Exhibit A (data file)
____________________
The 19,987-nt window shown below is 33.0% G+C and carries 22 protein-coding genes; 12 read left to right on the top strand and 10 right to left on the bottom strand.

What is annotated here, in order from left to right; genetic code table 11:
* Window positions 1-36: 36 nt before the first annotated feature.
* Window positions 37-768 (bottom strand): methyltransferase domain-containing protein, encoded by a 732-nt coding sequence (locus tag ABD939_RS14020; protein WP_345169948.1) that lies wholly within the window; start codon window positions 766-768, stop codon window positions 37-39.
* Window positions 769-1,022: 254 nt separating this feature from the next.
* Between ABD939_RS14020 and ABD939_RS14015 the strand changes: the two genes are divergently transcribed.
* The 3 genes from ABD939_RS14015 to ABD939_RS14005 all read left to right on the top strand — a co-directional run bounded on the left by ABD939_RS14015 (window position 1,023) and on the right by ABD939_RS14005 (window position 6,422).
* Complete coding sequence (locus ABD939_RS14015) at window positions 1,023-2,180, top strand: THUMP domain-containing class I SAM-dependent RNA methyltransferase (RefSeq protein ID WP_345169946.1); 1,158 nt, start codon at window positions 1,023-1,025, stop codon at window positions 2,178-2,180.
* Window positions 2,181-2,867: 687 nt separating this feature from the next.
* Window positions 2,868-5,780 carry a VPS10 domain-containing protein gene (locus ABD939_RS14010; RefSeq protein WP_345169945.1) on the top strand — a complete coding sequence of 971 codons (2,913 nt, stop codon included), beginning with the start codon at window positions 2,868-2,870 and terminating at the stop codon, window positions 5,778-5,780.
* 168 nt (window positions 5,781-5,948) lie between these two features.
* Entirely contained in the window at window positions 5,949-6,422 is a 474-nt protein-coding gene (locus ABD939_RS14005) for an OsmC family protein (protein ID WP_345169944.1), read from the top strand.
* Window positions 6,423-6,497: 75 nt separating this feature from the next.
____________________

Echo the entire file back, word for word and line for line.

The 19,987-nt window shown below is 33.0% G+C and carries 22 protein-coding genes; 12 read left to right on the top strand and 10 right to left on the bottom strand.

What is annotated here, in order from left to right; genetic code table 11:
* Window positions 1-36: 36 nt before the first annotated feature.
* Window positions 37-768 (bottom strand): methyltransferase domain-containing protein, encoded by a 732-nt coding sequence (locus tag ABD939_RS14020; protein WP_345169948.1) that lies wholly within the window; start codon window positions 766-768, stop codon window positions 37-39.
* Window positions 769-1,022: 254 nt separating this feature from the next.
* Between ABD939_RS14020 and ABD939_RS14015 the strand changes: the two genes are divergently transcribed.
* The 3 genes from ABD939_RS14015 to ABD939_RS14005 all read left to right on the top strand — a co-directional run bounded on the left by ABD939_RS14015 (window position 1,023) and on the right by ABD939_RS14005 (window position 6,422).
* Complete coding sequence (locus ABD939_RS14015) at window positions 1,023-2,180, top strand: THUMP domain-containing class I SAM-dependent RNA methyltransferase (RefSeq protein ID WP_345169946.1); 1,158 nt, start codon at window positions 1,023-1,025, stop codon at window positions 2,178-2,180.
* Window positions 2,181-2,867: 687 nt separating this feature from the next.
* Window positions 2,868-5,780 carry a VPS10 domain-containing protein gene (locus ABD939_RS14010; RefSeq protein WP_345169945.1) on the top strand — a complete coding sequence of 971 codons (2,913 nt, stop codon included), beginning with the start codon at window positions 2,868-2,870 and terminating at the stop codon, window positions 5,778-5,780.
* 168 nt (window positions 5,781-5,948) lie between these two features.
* Entirely contained in the window at window positions 5,949-6,422 is a 474-nt protein-coding gene (locus ABD939_RS14005) for an OsmC family protein (protein ID WP_345169944.1), read from the top strand.
* Window positions 6,423-6,497: 75 nt separating this feature from the next.